by Rob Kranz
Tone of voice can make all the difference. Is a statement meant to be serious? Humorous? Sarcastic? Without other cues, we naturally rely upon context to help us understand the tone. However, sometimes context is insufficient to indicate the intended tone definitively, and therefore the meaning.
What Are You Doing Here?
One such example is with the prophet Elijah. After his decisive victory in a showdown against the prophets of Baal on Mt. Carmel (1 Kings 18), Elijah finds himself running for his life. He ends up in a cave on Mt. Horeb—the mountain of God. He's discouraged, frustrated, and depressed. Reading it, you get the sense that Elijah is questioning whether his prophetic mission accomplished anything of value. In 1 Kings 19:9, God asks Elijah a question: “What are you doing here, Elijah?”
This question seems straightforward enough, but where you decide to place the emphasis colors the meaning of the question:
What are you doing here, Elijah?
Which is right? In this case, it’s pretty hard to tell.
In biblical languages, sometimes word order can give you a clue. In some cases, the first word in the sentence can indicate emphasis—sometimes. For example, in Greek, the phrasing of a question can indicate whether the expected answer is positive or negative.
Jesus and the Canaanite Woman
There's a problematic text in the Gospels of Mark and Matthew that might suffer from an uncertain tone of voice (among other things).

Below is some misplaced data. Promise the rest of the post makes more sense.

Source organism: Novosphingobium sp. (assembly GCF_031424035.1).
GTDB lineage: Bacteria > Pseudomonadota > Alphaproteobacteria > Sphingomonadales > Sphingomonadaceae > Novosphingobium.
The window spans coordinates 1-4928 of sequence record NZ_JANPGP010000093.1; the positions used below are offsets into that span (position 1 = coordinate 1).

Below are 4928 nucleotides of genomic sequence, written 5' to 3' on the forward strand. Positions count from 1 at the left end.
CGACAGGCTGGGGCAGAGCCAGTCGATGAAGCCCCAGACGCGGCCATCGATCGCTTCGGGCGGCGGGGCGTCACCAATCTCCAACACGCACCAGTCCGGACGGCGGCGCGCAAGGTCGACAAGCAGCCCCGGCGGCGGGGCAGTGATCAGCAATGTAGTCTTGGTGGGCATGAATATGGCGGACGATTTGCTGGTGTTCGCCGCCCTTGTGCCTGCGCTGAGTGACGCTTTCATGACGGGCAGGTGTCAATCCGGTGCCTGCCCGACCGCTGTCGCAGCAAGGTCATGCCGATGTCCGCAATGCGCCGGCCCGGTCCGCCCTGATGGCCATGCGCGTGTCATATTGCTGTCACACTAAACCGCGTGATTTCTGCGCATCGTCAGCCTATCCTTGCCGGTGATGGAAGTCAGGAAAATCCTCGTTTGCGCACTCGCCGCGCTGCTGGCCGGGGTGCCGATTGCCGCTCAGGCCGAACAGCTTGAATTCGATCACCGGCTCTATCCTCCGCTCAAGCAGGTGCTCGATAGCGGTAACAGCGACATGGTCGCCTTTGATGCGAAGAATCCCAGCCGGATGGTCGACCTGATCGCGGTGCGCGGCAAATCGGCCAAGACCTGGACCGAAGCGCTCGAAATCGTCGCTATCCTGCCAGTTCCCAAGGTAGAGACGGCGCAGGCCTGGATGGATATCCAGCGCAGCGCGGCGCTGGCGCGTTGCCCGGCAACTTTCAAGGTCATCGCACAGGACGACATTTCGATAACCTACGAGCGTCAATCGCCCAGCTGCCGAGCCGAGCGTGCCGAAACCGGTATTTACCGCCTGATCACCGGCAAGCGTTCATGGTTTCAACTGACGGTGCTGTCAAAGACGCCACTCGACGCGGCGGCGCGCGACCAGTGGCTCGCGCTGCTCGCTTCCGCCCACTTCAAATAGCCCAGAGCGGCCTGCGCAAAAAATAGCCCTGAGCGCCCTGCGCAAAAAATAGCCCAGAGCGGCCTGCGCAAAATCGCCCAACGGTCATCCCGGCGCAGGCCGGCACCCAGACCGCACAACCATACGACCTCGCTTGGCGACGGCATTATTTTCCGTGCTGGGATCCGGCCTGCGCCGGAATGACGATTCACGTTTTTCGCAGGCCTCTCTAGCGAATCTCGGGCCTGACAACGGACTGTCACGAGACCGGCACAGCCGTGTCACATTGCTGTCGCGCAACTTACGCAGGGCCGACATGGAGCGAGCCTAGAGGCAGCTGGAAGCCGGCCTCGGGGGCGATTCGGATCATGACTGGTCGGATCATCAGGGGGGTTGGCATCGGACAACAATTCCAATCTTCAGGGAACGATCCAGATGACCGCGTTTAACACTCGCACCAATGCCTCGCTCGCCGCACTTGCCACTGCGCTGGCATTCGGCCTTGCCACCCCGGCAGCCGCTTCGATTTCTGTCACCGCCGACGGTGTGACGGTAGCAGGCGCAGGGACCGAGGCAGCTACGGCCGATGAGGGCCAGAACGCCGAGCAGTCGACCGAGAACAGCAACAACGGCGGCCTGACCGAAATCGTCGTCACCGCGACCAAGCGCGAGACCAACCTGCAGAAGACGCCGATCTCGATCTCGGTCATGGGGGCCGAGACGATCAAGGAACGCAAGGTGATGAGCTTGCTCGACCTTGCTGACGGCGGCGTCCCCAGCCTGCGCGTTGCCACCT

Most of Jesus's ministry took place in Galilee and the surrounding area. His headquarters were in the town of Capernaum on the shores of the Sea of Galilee. Yet, he makes a surprising excursion out of the region to Tyre and Sidon. It’s surprising because this area was not Jewish. That in itself is not very remarkable. Several times Jesus and his disciples venture into the Decapolis region on the eastern shore of the Sea of Galilee—which was also very Gentile in the 1st century. However, that area had once been Israelite territory. Tyre and Sidon were never part of Israel—they were Phoenician. Matthew emphasizes this when he identifies the woman Jesus encounters as a Canaanite—the only time this word appears in the New Testament.
Let’s be honest. Jesus’s dialogue with this woman seems downright rude. This woman is in distress over her daughter, pleading for help. At first, Jesus ignores here. Then, when the disciples force him to respond, he calls her a “dog?” Really? Our English translations don't do justice to this dialogue. The Greek word is kunárion (κυνάριον). It’s a derivative of the usual Greek word for dog (kúon). In other words, it means a little dog—or a puppy. So Jesus might be calling her a puppy, or he might be referring to the woman’s daughter as a puppy—which would make the woman a full-grown dog. Either way, it still comes across as rude.
This passage isn't the only one in Matthew where Jesus talks about dogs. In the Sermon on the Mount, he says, “Do not give what is holy to dogs; and do not throw your pearls before swine, or they will trample them under foot and turn and maul you” (Matt 7:6). Here the word is not a puppy but a full-grown dog. In Greek, this word for dog was also a euphemism for a male prostitute. I don't think that's at play here, but now you know.
There’s another problem with Jesus’s response to her: “It is not fair to take the children’s food and throw it to the dogs.” This statement implies there is a limited supply of food. Were Jesus's abilities to heal people limited? By helping this woman, would Jesus deny help to the lost sheep of Israel? He's not even in Israel! If you think about it for more than 10 seconds, you can begin to see a whole host of theological difficulties and implications.
So how do we make sense of this troubling dialogue? I think we may be missing two crucial elements: tone and audience.